Yesterday shares of Man Group’s publicly-traded hedge fund group plummeted after news of an uptick in redemptions, but that isn’t the worst news.
Man Group is a huge hedge fund – $65 billion AUM, the biggest in Europe – and it’s not just trading one strategy, like other hedge funds. They’re very diversified, as the CEO Peter Clarke said today in a statement, “Extreme market volatility in recent months has […] reinforced the need for diversifying, non-correlated investment returns. The benefit’s of Man’s strategy to build out a range of investment styles to suit differing market conditions have been strongly evident in this period.”
Normally it is a benefit to be diversified.
But Man Group’s shares plummeted 23% yesterday (graph below) after news of a $1.8 billion increase in the firm’s redemptions and a $4.5 billion drop in the firm’s sales. Those redemptions were driven in large part by poor hedge fund performance. DowJones writes, “half of the firm’s fall in assets has been driven by net poor performance at GLG,” the hedge fund that Man Group acquired last year. GLG lost $1.1 billion because of general under-performance, and $1.9 billion from its long-only funds.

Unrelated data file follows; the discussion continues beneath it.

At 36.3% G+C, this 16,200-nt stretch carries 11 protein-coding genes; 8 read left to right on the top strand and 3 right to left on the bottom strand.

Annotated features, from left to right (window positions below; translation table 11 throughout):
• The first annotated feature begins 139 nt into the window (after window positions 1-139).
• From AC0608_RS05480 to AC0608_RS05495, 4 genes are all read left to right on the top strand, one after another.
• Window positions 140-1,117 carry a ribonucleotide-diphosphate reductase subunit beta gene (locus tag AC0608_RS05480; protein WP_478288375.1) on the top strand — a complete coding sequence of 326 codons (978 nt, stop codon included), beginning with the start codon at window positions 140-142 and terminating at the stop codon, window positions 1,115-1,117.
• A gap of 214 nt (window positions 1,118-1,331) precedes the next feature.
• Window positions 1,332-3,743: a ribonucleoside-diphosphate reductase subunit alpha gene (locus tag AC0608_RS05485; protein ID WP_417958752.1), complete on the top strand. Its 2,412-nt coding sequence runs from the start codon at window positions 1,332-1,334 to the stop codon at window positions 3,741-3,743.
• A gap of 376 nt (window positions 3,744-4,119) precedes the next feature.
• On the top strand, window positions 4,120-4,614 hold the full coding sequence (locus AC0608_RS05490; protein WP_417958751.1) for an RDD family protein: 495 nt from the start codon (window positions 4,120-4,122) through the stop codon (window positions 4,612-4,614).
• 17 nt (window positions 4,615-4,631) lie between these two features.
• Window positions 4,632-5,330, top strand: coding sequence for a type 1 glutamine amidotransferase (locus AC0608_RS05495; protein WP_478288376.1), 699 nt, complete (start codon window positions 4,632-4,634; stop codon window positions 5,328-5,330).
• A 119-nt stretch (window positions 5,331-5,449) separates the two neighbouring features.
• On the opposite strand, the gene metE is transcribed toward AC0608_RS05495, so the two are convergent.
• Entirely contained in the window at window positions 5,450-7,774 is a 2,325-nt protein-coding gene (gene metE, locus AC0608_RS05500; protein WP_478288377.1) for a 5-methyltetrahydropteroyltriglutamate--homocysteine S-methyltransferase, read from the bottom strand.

Long-only fund losses are expected right now. So far this year, it’s been long/short and value driven investors that have been killed in particular, because the market is down.
The worst news is this, from Dow Jones:
Notable under-performance within GLG’s hedge fund stable came from the GLG Emerging Markets fund, managed by Bart Turtelboom and Karim Abdel-Motaal, which lost 13.3% in July and August, and the GLG European Opportunity Fund, managed by Markus Merz, which dropped 13.5% in the same period.
… [Man] AHL gained 6.5% during July and August, and is up 7.7% in the five months to the end of August. This leaves it around 5% off its high-water-mark.
… Galia Velimukhametova’s GLG European Distressed is up 7.1% Pierre Lagrange’s GLG European Long Short fund has gained 5.9%, while the GLG Market Neutral fund, managed by Steve Roth, is up 5.6%.
Man Group is well diversified in the hedge fund space. These poor numbers in all of their funds might be hint of more terrible performance numbers to come at hedge funds, and not just the long/short, value, and event-driven managers like we’ve been seeing so far this year.
We spoke to an investor in a Emerging Markets fund yesterday. The news they’re getting from the fund (not GLG) is that it doesn’t know what’s driving losses. The fundamentals look good, but his picks are simply not performing.
And the fact that Man Group won’t hit its high water mark also isn’t good news, because it means its managers aren’t getting paid well for their work.
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